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Thin Ice Costing Outdoor-Rec Business Plenty in NH

Those who make their living ice fishing and guides say extreme temperature changes is negatively impacting their bottom line. (Tim Moore Outdoors)
Those who make their living ice fishing and guides say extreme temperature changes is negatively impacting their bottom line. (Tim Moore Outdoors)
March 7, 2016

CONCORD, N.H. – It has been a dismal winter for those who make their living in the outdoor recreation business, in part because of the extreme temperature swings the state experienced between hot and cold.

Ice fishing guide Tim Moore says this has been the most difficult winter he has ever experienced as far as ice conditions go. He says temperature shifts of 50 degrees and more in just a 24-hour period over the winter caused the ice to expand, contract and break apart.

"It's just a constant battle of checking ice to make sure it's safe,” he explains. “And then you have to start over again because we get a warm spell, or we get some rain. It's made it really tough to make a living."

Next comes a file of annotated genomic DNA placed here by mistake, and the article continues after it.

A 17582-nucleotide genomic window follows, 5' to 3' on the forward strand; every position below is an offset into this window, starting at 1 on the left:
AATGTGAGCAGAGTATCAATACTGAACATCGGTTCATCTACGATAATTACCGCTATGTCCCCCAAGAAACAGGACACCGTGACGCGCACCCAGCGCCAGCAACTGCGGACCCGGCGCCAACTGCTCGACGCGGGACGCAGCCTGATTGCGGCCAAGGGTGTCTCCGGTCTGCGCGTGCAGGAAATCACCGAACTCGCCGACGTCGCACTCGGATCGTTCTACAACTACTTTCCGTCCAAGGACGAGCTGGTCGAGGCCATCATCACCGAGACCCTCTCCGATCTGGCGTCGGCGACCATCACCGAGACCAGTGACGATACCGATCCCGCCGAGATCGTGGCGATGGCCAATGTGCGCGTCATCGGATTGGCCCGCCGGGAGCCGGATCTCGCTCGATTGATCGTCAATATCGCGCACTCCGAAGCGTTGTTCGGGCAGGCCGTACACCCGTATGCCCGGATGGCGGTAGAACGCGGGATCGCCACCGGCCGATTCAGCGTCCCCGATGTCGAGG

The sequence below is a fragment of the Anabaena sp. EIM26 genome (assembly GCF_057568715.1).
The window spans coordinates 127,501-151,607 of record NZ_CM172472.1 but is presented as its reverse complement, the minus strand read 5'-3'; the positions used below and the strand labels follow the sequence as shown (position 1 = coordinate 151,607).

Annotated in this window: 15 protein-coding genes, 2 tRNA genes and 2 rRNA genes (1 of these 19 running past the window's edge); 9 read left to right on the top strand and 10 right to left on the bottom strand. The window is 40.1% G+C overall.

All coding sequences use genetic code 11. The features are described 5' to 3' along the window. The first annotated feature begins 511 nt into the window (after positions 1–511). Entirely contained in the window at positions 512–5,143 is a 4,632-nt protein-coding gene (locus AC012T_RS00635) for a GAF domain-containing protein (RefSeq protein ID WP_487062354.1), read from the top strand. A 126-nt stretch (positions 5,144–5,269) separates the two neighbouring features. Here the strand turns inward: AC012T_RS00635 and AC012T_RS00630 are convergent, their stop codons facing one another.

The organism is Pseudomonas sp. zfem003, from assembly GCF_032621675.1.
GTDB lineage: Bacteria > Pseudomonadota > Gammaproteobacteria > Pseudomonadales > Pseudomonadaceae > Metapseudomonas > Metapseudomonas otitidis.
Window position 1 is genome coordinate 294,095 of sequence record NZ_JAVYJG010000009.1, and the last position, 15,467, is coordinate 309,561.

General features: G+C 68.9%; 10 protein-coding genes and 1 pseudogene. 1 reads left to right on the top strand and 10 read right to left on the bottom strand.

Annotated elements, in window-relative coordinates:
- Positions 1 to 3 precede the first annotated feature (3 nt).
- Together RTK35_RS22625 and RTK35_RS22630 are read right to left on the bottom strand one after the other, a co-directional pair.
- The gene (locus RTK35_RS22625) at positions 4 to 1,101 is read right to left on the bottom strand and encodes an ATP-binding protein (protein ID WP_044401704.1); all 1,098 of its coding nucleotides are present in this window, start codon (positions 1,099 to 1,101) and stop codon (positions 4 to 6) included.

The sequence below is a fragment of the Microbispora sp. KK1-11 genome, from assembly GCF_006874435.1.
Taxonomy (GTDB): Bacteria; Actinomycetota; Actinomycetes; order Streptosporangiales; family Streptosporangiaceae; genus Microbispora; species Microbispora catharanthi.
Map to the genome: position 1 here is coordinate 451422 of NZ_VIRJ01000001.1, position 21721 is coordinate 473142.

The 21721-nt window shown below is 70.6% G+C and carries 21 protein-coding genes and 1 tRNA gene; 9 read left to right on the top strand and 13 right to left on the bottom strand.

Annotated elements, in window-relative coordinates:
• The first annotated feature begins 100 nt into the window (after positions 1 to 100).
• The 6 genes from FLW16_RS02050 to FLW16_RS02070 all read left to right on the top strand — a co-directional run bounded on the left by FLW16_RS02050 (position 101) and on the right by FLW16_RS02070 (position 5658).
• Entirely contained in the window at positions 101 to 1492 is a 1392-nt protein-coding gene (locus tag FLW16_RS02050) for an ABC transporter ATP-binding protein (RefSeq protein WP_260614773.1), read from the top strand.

Moore says cutting carbon emissions under the Clean Power Plan is the best way to reduce the impacts of climate change, which he says cost his business more than $6,000 this season.

Jason McKenzie's family owns Suds N' Soda and has been in the outdoor sports retail business for 50 years. He says consumers have been holding off on making purchases waiting for solid ice.

"All I know is that we can't rely on winters anymore, and it is costing us and any business that has something to do with winter a lot of money,” he states. “Like, you've got sales for snowmobiles, plows, trucks, ski resorts – it hurts everybody."

Moore says he is no fan of government intervention and has gotten criticism for supporting the Clean Power Plan, but he sees it as the best course of action. He says you have to look at curbing pollution the same way society approaches curbing crime.

"Criminals aren't going to stop committing crimes on their own,” he points out. “They need some sort of intervention – and the same thing goes for pollution, because it just seems as a country, we just get away with as much as we can, and unless the government steps in, it is just going to get worse."

Moore says ice-out on Lake Winnipesaukee is likely in the next two weeks, which would make it one of the top three earliest on record. Ice-out is declared when the Mount Washington cruise ship can safely navigate to all ports.


Mike Clifford, Public News Service - NH